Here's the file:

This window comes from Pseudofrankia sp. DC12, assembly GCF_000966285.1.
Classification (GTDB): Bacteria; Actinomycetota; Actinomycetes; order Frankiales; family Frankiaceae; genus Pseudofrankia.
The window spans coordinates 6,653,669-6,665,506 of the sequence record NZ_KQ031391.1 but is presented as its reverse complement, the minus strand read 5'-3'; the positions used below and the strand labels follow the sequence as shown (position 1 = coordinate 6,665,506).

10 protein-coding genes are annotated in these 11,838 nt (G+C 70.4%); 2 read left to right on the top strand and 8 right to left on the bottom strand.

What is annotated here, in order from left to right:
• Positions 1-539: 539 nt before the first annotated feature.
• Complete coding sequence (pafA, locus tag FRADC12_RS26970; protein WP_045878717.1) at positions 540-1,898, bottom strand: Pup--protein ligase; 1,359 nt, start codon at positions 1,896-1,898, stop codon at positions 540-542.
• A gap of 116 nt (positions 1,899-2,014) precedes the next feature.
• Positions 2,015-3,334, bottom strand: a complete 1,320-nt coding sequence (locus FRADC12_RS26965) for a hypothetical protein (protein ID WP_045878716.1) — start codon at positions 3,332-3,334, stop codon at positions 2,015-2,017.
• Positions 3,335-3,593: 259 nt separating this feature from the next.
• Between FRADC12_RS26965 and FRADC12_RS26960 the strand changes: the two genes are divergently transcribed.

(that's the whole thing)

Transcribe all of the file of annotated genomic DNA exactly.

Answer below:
This window comes from Pseudofrankia sp. DC12, assembly GCF_000966285.1.
Classification (GTDB): Bacteria; Actinomycetota; Actinomycetes; order Frankiales; family Frankiaceae; genus Pseudofrankia.
The window spans coordinates 6,653,669-6,665,506 of the sequence record NZ_KQ031391.1 but is presented as its reverse complement, the minus strand read 5'-3'; the positions used below and the strand labels follow the sequence as shown (position 1 = coordinate 6,665,506).

10 protein-coding genes are annotated in these 11,838 nt (G+C 70.4%); 2 read left to right on the top strand and 8 right to left on the bottom strand.

What is annotated here, in order from left to right:
• Positions 1-539: 539 nt before the first annotated feature.
• Complete coding sequence (pafA, locus tag FRADC12_RS26970; protein WP_045878717.1) at positions 540-1,898, bottom strand: Pup--protein ligase; 1,359 nt, start codon at positions 1,896-1,898, stop codon at positions 540-542.
• A gap of 116 nt (positions 1,899-2,014) precedes the next feature.
• Positions 2,015-3,334, bottom strand: a complete 1,320-nt coding sequence (locus FRADC12_RS26965) for a hypothetical protein (protein ID WP_045878716.1) — start codon at positions 3,332-3,334, stop codon at positions 2,015-2,017.
• Positions 3,335-3,593: 259 nt separating this feature from the next.
• Between FRADC12_RS26965 and FRADC12_RS26960 the strand changes: the two genes are divergently transcribed.